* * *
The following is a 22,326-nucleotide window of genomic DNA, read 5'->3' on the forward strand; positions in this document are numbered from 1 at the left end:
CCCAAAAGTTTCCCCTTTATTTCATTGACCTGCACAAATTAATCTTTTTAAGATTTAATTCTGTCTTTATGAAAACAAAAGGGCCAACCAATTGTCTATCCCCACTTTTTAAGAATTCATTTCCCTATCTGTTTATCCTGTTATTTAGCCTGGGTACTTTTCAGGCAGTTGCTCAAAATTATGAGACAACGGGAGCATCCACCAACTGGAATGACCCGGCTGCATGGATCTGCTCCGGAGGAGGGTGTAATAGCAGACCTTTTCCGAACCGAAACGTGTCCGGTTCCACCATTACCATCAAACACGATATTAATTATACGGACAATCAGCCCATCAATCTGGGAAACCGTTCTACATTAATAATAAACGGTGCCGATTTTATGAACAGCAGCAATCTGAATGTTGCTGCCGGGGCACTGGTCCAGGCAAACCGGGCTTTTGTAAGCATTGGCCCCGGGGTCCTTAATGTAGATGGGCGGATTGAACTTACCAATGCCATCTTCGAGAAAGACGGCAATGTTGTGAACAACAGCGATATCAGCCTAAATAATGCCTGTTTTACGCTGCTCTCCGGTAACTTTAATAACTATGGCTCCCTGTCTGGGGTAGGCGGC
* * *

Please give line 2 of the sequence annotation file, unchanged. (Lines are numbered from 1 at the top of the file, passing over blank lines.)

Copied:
CCCAAAAGTTTCCCCTTTATTTCATTGACCTGCACAAATTAATCTTTTTAAGATTTAATTCTGTCTTTATGAAAACAAAAGGGCCAACCAATTGTCTATCCCCACTTTTTAAGAATTCATTTCCCTATCTGTTTATCCTGTTATTTAGCCTGGGTACTTTTCAGGCAGTTGCTCAAAATTATGAGACAACGGGAGCATCCACCAACTGGAATGACCCGGCTGCATGGATCTGCTCCGGAGGAGGGTGTAATAGCAGACCTTTTCCGAACCGAAACGTGTCCGGTTCCACCATTACCATCAAACACGATATTAATTATACGGACAATCAGCCCATCAATCTGGGAAACCGTTCTACATTAATAATAAACGGTGCCGATTTTATGAACAGCAGCAATCTGAATGTTGCTGCCGGGGCACTGGTCCAGGCAAACCGGGCTTTTGTAAGCATTGGCCCCGGGGTCCTTAATGTAGATGGGCGGATTGAACTTACCAATGCCATCTTCGAGAAAGACGGCAATGTTGTGAACAACAGCGATATCAGCCTAAATAATGCCTGTTTTACGCTGCTCTCCGGTAACTTTAATAACTATGGCTCCCTGTCTGGGGTAGGCGGC